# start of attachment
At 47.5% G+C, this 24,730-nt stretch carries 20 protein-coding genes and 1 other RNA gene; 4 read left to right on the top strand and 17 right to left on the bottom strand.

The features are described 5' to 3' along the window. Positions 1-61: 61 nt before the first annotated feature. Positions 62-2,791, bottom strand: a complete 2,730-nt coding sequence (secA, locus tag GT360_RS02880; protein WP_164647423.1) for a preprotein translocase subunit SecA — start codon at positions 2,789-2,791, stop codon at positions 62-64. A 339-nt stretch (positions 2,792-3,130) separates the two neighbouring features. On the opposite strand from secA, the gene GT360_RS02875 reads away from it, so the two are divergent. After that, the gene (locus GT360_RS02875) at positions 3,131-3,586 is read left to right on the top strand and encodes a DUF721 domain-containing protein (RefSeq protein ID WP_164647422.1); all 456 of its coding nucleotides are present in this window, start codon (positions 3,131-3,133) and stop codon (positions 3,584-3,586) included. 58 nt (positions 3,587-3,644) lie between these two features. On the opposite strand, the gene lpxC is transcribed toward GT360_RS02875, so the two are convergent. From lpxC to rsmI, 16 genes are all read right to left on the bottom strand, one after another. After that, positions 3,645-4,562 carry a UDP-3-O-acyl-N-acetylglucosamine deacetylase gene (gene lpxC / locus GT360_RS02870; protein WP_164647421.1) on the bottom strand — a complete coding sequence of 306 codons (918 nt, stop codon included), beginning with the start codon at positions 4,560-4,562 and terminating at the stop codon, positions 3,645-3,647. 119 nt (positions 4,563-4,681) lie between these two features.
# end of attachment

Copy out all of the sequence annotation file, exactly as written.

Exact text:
At 47.5% G+C, this 24,730-nt stretch carries 20 protein-coding genes and 1 other RNA gene; 4 read left to right on the top strand and 17 right to left on the bottom strand.

The features are described 5' to 3' along the window. Positions 1-61: 61 nt before the first annotated feature. Positions 62-2,791, bottom strand: a complete 2,730-nt coding sequence (secA, locus tag GT360_RS02880; protein WP_164647423.1) for a preprotein translocase subunit SecA — start codon at positions 2,789-2,791, stop codon at positions 62-64. A 339-nt stretch (positions 2,792-3,130) separates the two neighbouring features. On the opposite strand from secA, the gene GT360_RS02875 reads away from it, so the two are divergent. After that, the gene (locus GT360_RS02875) at positions 3,131-3,586 is read left to right on the top strand and encodes a DUF721 domain-containing protein (RefSeq protein ID WP_164647422.1); all 456 of its coding nucleotides are present in this window, start codon (positions 3,131-3,133) and stop codon (positions 3,584-3,586) included. 58 nt (positions 3,587-3,644) lie between these two features. On the opposite strand, the gene lpxC is transcribed toward GT360_RS02875, so the two are convergent. From lpxC to rsmI, 16 genes are all read right to left on the bottom strand, one after another. After that, positions 3,645-4,562 carry a UDP-3-O-acyl-N-acetylglucosamine deacetylase gene (gene lpxC / locus GT360_RS02870; protein WP_164647421.1) on the bottom strand — a complete coding sequence of 306 codons (918 nt, stop codon included), beginning with the start codon at positions 4,560-4,562 and terminating at the stop codon, positions 3,645-3,647. 119 nt (positions 4,563-4,681) lie between these two features.